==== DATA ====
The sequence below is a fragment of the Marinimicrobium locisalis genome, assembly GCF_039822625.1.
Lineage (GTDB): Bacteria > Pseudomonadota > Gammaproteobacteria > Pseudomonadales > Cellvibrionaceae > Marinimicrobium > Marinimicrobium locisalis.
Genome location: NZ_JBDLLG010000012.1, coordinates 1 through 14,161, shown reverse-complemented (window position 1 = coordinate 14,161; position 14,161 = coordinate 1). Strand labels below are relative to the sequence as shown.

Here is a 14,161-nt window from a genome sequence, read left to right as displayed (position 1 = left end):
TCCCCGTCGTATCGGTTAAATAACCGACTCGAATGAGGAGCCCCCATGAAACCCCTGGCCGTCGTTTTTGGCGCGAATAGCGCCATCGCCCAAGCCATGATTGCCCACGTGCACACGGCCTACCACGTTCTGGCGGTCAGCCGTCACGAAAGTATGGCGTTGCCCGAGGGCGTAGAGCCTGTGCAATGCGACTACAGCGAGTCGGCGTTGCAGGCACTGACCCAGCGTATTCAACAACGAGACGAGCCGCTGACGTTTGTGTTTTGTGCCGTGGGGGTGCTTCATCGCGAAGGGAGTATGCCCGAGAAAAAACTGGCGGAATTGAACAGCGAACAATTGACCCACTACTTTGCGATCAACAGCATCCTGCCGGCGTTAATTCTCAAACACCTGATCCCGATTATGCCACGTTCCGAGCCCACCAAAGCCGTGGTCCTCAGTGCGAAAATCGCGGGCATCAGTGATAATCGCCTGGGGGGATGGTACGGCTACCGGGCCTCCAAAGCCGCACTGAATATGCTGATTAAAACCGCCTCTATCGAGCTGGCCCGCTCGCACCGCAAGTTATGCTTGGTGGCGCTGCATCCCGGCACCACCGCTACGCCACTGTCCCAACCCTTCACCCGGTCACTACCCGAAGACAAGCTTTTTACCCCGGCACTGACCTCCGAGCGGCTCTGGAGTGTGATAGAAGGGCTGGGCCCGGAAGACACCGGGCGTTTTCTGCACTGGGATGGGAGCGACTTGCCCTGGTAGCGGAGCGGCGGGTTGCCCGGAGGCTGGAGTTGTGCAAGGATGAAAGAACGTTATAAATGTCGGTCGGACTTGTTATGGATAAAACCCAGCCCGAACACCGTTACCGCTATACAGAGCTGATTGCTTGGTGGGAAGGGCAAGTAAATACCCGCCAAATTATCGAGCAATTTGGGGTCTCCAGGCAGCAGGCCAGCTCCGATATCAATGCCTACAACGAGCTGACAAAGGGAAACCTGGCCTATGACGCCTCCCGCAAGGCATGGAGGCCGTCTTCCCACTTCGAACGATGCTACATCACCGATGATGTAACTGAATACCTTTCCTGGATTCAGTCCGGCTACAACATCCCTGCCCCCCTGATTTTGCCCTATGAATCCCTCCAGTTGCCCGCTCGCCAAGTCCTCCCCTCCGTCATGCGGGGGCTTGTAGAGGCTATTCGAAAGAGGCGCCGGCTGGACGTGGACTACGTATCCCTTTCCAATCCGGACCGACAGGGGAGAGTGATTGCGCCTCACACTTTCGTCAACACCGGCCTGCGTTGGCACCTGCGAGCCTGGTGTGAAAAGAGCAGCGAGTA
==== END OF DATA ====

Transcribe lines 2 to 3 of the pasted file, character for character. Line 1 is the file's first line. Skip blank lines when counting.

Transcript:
Lineage (GTDB): Bacteria > Pseudomonadota > Gammaproteobacteria > Pseudomonadales > Cellvibrionaceae > Marinimicrobium > Marinimicrobium locisalis.
Genome location: NZ_JBDLLG010000012.1, coordinates 1 through 14,161, shown reverse-complemented (window position 1 = coordinate 14,161; position 14,161 = coordinate 1). Strand labels below are relative to the sequence as shown.